You will also need to provide evidence of your substantial investment such as:
- Goods & equipment purchased
- Business bank accounts
- Statements of net worth
- Articles of incorporation
If you are applying as an employee, the evidence you must provide includes certificates, diploma and employers’ letters stating job title, duties etc.
The evidentiary requirements are extensive and will be determined by the nature of your enterprise and your personal and financial circumstances. Issues with your application form and documentation are likely to result in delays or even refusal of your visa, and potentially loss of fee. And since you are required to have already made investment prior to the application, it will be important to avoid any potential for financial loss resuting from a failed application. Take advice on how to build a comprehensive suite of documents to support your case.
Applying for a non-immigrant E-2 investment visa allows you to operate your enterprise within the US for a potentially indefinite period of time; however the visa does not permit you permanent residence, and as such, you will need to continue to renew in advance of your current visa expiry.
If you are the employee of a treaty investor, you may be refused renewal of your visa if your special qualifications are no longer deemed special by the USCIS, and you are restricted to carrying out the work you were originally permitted entry into the U.S. by the visa to do.
E-2 visa dependents
Spouses and unmarried children (under the age of 21) of the E-2 investor or employee (including same-sex couples) can apply to join the main E-2 applicant. Unlike employees, their nationalities do not need to be the same as the investor or employee. Periods of stay are the same for families as they are for investors and employees.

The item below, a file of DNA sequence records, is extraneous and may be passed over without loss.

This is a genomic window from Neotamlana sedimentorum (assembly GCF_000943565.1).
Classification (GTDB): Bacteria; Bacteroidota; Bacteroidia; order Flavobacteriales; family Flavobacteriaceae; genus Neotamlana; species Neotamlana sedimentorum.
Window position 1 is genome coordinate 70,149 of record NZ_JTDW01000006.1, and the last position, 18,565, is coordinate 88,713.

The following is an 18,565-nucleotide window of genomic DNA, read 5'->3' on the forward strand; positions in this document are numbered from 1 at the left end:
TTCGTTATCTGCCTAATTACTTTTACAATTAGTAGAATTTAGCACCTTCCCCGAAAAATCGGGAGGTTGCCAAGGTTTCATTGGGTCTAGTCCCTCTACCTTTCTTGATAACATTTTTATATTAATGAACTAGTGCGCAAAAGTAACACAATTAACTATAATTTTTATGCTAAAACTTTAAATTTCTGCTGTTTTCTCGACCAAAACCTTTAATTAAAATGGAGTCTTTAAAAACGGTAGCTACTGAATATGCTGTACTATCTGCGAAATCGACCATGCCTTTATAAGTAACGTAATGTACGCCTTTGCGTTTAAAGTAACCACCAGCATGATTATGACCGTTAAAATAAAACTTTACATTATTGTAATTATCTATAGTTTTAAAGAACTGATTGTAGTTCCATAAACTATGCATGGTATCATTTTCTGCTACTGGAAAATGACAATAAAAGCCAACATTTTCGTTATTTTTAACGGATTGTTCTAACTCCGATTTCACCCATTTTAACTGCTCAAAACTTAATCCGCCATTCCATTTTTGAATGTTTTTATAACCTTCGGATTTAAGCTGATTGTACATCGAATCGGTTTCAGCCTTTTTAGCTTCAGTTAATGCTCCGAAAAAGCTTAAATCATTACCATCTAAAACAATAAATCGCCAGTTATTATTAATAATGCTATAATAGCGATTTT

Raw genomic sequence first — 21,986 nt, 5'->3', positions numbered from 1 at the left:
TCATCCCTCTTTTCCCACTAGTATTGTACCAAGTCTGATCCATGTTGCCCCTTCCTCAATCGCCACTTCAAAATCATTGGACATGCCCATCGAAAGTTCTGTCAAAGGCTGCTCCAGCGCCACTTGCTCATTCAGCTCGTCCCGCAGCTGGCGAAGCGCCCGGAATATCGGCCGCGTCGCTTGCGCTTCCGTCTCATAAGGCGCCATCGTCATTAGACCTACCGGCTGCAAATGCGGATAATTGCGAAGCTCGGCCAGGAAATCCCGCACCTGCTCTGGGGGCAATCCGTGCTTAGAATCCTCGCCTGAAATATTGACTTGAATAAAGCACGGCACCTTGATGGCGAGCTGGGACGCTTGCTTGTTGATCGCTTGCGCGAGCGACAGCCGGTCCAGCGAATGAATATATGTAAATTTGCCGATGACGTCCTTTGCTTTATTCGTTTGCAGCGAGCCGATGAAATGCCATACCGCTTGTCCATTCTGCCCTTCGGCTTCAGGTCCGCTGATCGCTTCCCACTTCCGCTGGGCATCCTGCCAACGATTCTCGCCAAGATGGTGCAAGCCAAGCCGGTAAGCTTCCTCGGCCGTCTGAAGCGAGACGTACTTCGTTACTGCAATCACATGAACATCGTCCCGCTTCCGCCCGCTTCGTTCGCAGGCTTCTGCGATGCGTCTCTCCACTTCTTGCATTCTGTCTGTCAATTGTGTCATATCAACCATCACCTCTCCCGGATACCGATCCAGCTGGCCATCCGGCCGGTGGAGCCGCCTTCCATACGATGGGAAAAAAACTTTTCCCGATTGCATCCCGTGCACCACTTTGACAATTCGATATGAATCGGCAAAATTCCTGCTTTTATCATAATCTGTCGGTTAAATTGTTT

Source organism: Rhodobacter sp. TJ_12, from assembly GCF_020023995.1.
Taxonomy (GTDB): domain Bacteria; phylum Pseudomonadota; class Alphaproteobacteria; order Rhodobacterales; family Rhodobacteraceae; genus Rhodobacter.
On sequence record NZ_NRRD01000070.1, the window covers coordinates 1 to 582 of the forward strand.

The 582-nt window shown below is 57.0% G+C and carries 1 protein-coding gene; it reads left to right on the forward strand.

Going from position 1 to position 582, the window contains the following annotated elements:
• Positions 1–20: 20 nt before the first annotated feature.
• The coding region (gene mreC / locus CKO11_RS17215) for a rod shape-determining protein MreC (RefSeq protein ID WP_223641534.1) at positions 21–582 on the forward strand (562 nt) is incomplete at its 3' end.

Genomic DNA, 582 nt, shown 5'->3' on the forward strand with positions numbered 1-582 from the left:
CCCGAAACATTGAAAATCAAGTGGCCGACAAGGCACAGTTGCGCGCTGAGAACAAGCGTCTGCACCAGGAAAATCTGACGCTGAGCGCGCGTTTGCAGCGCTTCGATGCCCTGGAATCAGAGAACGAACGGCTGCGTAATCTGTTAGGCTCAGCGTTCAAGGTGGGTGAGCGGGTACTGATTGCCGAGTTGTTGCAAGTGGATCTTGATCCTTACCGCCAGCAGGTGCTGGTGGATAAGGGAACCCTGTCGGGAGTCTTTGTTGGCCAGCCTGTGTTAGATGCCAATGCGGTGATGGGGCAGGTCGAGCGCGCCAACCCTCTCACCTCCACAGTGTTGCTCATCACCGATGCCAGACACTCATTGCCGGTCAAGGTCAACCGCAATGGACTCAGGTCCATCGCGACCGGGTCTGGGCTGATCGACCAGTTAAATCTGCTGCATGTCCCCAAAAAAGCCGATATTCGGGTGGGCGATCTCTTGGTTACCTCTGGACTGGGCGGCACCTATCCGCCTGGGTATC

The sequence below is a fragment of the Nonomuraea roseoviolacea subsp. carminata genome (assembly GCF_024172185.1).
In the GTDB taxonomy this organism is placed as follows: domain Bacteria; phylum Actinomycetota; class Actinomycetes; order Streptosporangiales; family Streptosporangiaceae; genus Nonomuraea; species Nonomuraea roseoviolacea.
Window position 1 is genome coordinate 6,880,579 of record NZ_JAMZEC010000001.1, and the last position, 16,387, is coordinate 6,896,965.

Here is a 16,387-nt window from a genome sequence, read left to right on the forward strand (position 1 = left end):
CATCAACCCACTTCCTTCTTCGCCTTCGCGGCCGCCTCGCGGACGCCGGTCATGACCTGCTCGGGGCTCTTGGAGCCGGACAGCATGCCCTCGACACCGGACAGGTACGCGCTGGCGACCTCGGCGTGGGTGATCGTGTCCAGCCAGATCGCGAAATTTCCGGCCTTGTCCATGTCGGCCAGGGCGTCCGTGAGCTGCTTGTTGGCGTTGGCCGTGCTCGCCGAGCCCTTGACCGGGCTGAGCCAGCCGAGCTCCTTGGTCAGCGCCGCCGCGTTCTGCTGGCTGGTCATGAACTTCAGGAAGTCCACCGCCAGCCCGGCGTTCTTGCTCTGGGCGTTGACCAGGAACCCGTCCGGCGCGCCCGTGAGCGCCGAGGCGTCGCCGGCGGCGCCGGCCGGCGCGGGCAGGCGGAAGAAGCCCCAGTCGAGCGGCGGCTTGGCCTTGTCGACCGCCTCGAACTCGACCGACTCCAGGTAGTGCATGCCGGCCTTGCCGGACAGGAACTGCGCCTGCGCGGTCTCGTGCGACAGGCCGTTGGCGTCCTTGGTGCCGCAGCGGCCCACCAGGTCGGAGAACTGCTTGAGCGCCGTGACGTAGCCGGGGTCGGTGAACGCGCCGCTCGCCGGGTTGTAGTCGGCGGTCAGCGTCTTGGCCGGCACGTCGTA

Spouses can apply for an Employment Authorisation Document using Form I-765 and children can study within the US up to post-secondary education until the age of 21 as long as they remain unmarried.
Do you have a question about the E2 Visa requirements? NNU can help!
Applying for, and fulfilling the E-2 visa requirements is demanding on applicants, notably the need for strong supporting documentation and the E-2 business case to put forward your case.
NNU Immigration have extensive experience in E-2 visa applications. We can advise on eligibility and building a comprehensive application that satisfies the E-2 visa requirements and optimises your prospects of being granted the visa. We also specialize in E-2 visa renewals and application refusals.
For advice about your E-2 visa application, contact us.
This article does not constitute direct legal advice and is for informational purposes only.
Last updated: 10 February 2020